What’s more, Stock adds, getting these folks into the light actually helps law enforcement: “It gets people on the record and allows government to do security checks into them it couldn’t before.”

Ross Douthat acknowledges work permits predate DACA, but complains DACA would make them available on a far grander scale. There is certainly something to this. But Stock points out that this discretion to grant work permits to deferred deportees was explicitly granted to the executive by Congress. Therefore, she notes, in the DACA context, it simply represents the president using powers granted by Congress to better implement enforcement criteria most already agree are legitimate. Opponents can understandably conclude the scale of this crosses a hidden line (more on this later), but it can’t reasonably be said to be “approaching a rewrite of the law.”

“Exercising statutory discretion doesn’t violate political norms — it’s taking care that the law is being faithfully executed,” says Stock. “Congress granted that discretion and Congress can always take it away.”

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3) Opponents argue DACA and/or DACA 2.0 are/would be effectively permanent policy that a future president wouldn’t dare reverse. I think President Ted Cruz would indeed reverse it on Day One, but this is a fair objection. The response: It does not reckon with the legal facts underpinning the actual status DACA grants, which remains at the discretion of the president, does not confer any new immigration status, and does not legally protect recipients should the government decide to remove them. As conservative Jonathan Adler notes, “the legal details matter.”

Indeed, the legal realities of DACA status are central to evaluating whether its creation violates political norms. DACA and/or DACA 2.0 would result in a shift in work status, but not nearly as great a legal shift as the one critics must claim to support allegations of law-rewriting or intolerable norm-flouting.

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4) Opponents argue DACA 2.0 would set a precedent for a future GOP president to decline to enforce laws in multiple other areas. Brian Beutler asks tough questions about whether DACA’s expansion would really set a precedent for any of this. Republican attorney Stock also offers a test for this claim: In any hypothetical case, has Congress granted the president the same sort of enforcement discretion in those areas that it has in the case of immigration?

“In a lot of these areas that people cite, Congress has not given the president the same broad discretion or statutory authority,” Stock says. “In immigration Congress has given presidents tremendous authority. It’s not setting a precedent for abuse when [a president is following] specific authority in the statute. An exercise of immigration authority doesn’t set a precedent [on] tax law authority.”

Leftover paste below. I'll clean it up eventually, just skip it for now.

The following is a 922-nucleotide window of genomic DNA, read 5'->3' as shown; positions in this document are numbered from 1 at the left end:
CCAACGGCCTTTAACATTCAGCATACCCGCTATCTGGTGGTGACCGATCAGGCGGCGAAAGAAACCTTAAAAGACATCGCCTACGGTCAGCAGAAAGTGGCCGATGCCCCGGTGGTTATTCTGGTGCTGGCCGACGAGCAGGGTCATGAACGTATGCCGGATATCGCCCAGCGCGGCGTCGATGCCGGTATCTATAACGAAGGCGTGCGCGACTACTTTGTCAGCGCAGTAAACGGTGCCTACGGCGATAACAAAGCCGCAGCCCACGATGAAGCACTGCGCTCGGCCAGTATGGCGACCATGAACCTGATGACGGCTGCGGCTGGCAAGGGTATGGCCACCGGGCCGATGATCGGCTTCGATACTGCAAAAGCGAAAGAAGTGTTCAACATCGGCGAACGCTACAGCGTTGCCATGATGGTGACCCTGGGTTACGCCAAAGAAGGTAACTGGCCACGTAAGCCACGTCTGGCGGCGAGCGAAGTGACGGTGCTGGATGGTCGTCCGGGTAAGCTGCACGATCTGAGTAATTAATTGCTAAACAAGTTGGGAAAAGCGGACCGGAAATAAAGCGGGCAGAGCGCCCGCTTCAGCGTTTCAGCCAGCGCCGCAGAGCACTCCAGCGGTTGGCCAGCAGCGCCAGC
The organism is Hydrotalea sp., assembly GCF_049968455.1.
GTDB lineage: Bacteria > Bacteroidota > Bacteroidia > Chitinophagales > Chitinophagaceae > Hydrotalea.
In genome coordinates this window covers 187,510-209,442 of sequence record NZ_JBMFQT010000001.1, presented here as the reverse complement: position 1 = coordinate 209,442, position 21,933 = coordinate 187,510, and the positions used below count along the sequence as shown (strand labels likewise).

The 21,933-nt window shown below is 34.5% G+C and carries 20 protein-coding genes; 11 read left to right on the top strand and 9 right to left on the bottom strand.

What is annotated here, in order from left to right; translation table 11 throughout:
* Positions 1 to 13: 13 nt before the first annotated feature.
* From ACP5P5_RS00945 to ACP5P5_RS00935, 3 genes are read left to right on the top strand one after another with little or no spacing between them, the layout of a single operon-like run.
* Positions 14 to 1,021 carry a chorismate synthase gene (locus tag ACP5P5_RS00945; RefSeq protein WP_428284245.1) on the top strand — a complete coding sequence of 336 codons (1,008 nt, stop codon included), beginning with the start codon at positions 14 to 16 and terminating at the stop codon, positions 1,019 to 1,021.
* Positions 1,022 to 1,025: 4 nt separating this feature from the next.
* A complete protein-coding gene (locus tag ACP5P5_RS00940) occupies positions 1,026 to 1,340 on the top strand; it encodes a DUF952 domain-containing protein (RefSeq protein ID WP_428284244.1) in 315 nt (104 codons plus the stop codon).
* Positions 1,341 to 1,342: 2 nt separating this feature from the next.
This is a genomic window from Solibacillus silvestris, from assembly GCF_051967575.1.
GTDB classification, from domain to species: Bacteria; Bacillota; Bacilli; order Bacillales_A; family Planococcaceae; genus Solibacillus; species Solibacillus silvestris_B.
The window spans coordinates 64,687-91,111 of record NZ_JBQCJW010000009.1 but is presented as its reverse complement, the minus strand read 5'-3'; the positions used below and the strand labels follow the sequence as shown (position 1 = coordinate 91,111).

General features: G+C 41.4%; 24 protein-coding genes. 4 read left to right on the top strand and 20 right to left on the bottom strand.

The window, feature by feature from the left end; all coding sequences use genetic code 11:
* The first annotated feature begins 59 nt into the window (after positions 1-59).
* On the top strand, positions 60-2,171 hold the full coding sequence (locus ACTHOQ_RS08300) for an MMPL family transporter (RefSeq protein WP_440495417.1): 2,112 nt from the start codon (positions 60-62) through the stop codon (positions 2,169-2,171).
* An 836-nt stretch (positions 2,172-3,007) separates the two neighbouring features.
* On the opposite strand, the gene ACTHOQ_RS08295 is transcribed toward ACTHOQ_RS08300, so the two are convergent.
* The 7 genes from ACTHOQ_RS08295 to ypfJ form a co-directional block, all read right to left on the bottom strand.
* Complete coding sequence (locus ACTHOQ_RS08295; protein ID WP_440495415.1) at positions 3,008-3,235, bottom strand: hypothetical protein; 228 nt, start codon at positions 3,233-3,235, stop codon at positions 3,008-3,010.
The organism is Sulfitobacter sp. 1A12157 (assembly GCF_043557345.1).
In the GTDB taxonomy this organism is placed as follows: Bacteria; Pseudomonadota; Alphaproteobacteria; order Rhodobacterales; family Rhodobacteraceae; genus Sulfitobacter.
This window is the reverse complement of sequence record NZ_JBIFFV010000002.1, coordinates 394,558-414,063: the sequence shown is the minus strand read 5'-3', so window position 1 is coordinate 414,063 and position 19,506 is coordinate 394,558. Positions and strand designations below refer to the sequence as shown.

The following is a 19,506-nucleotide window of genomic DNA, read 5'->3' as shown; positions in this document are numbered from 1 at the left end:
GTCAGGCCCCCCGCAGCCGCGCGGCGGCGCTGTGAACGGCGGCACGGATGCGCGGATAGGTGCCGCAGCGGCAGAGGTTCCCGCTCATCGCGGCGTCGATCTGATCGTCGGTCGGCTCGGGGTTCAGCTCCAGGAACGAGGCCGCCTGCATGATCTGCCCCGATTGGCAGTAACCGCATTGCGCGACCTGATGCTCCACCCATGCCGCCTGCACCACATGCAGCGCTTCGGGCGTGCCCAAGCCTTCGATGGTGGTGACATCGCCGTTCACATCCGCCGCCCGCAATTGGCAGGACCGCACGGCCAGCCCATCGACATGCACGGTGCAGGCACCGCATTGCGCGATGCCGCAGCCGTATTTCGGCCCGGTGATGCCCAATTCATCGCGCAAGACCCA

Here again, it’s impossible to disentangle the legal details from the argument over “political norms.” In the end, Stock’s basic argument is that DACA 2.0 would expand DACA in ways that are designed to better implement enforcement priorities that most already accept the president has the discretion to set.

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And yet we should concede expanding DACA does seem to press into uncharted territory. As opponents rightly note, Obama himself has said his authority is limited. This was probably about keeping pressure on Congress to pass legislative reform; indeed, it infuriated advocates who said he’d constrained his own authority in the quest for GOP support. Obama did say this, and it may now be politically harder to argue that whatever he does do isn’t the threat to political norms critics claim.

In the end, though, the question of whether DACA or DACA 2.0, whatever it looks like, amounts to a violation of norms has to be a subjective one. Douthat seems to agree: He says he can’t pinpoint the moment at which that line would be crossed. Similarly, while I’m more sympathetic to DACA 2.0, I wouldn’t want try to locate that line until I see what Obama proposes. I don’t know where the line is, either.

But perhaps the above offers a framework for evaluating whatever Obama does do. I suspect, though, that it will be hard to disentangle such evaluations from people’s policy inclinations. If you’re inclined against comprehensive reform, you’re more likely to see trappings like work permits as dramatic departures.

And yet some who are inclined towards comprehensive reform also seem inclined to believe Obama can do very little without crossing that hidden line. So, as Brian Beutler does, I’d invite them to consider the broader policy dilemma. Why should we only consider one set of consequences (DACA 2.0′s alleged impact on political norms)? Shouldn’t those who acknowledge presidential authority also weigh another set of consequences, i.e, of failing to exercise it and maintaining the status quo (lack of uniform policy; more deportations of longtime residents we already agree can be deprioritized; failure to extend them work authorization, which arguably has economic benefits; and failure to bring them out into the light, which helps law enforcement)?

If people do accept such prosecutorial discretion as legitimate, why do efforts to improve its implementation constitute an unacceptable affront to political norms, given that they confer a shift only in temporary work status — which Congress has authorized the executive to provide — and fall well short of new immigration status, let alone a suspension of enforcement of the law?

Greg Sargent writes The Plum Line blog, a reported opinion blog with a liberal slant -- what you might call “opinionated reporting” from the left.